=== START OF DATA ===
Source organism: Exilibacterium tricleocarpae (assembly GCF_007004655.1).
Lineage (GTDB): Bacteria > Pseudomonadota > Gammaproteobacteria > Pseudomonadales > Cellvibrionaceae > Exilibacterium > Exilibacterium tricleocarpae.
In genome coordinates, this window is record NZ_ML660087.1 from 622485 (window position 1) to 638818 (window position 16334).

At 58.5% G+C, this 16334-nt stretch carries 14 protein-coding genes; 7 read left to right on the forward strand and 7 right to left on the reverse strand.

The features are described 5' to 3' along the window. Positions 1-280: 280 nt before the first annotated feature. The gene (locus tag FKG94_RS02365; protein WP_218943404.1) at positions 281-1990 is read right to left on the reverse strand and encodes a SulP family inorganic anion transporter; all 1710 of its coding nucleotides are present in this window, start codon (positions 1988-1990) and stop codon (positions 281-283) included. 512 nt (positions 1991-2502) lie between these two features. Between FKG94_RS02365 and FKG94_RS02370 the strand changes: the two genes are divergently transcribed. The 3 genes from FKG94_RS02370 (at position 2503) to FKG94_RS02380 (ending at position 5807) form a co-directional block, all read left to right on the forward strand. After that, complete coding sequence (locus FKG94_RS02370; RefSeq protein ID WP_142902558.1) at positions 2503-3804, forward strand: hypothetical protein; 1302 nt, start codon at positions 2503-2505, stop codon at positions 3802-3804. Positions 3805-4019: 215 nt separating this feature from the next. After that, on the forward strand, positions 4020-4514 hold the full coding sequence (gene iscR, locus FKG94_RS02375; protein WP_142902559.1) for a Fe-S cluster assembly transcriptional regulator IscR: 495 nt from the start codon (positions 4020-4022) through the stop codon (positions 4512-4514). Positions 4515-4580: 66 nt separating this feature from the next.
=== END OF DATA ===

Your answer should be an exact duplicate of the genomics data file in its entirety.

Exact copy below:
Source organism: Exilibacterium tricleocarpae (assembly GCF_007004655.1).
Lineage (GTDB): Bacteria > Pseudomonadota > Gammaproteobacteria > Pseudomonadales > Cellvibrionaceae > Exilibacterium > Exilibacterium tricleocarpae.
In genome coordinates, this window is record NZ_ML660087.1 from 622485 (window position 1) to 638818 (window position 16334).

At 58.5% G+C, this 16334-nt stretch carries 14 protein-coding genes; 7 read left to right on the forward strand and 7 right to left on the reverse strand.

The features are described 5' to 3' along the window. Positions 1-280: 280 nt before the first annotated feature. The gene (locus tag FKG94_RS02365; protein WP_218943404.1) at positions 281-1990 is read right to left on the reverse strand and encodes a SulP family inorganic anion transporter; all 1710 of its coding nucleotides are present in this window, start codon (positions 1988-1990) and stop codon (positions 281-283) included. 512 nt (positions 1991-2502) lie between these two features. Between FKG94_RS02365 and FKG94_RS02370 the strand changes: the two genes are divergently transcribed. The 3 genes from FKG94_RS02370 (at position 2503) to FKG94_RS02380 (ending at position 5807) form a co-directional block, all read left to right on the forward strand. After that, complete coding sequence (locus FKG94_RS02370; RefSeq protein ID WP_142902558.1) at positions 2503-3804, forward strand: hypothetical protein; 1302 nt, start codon at positions 2503-2505, stop codon at positions 3802-3804. Positions 3805-4019: 215 nt separating this feature from the next. After that, on the forward strand, positions 4020-4514 hold the full coding sequence (gene iscR, locus FKG94_RS02375; protein WP_142902559.1) for a Fe-S cluster assembly transcriptional regulator IscR: 495 nt from the start codon (positions 4020-4022) through the stop codon (positions 4512-4514). Positions 4515-4580: 66 nt separating this feature from the next.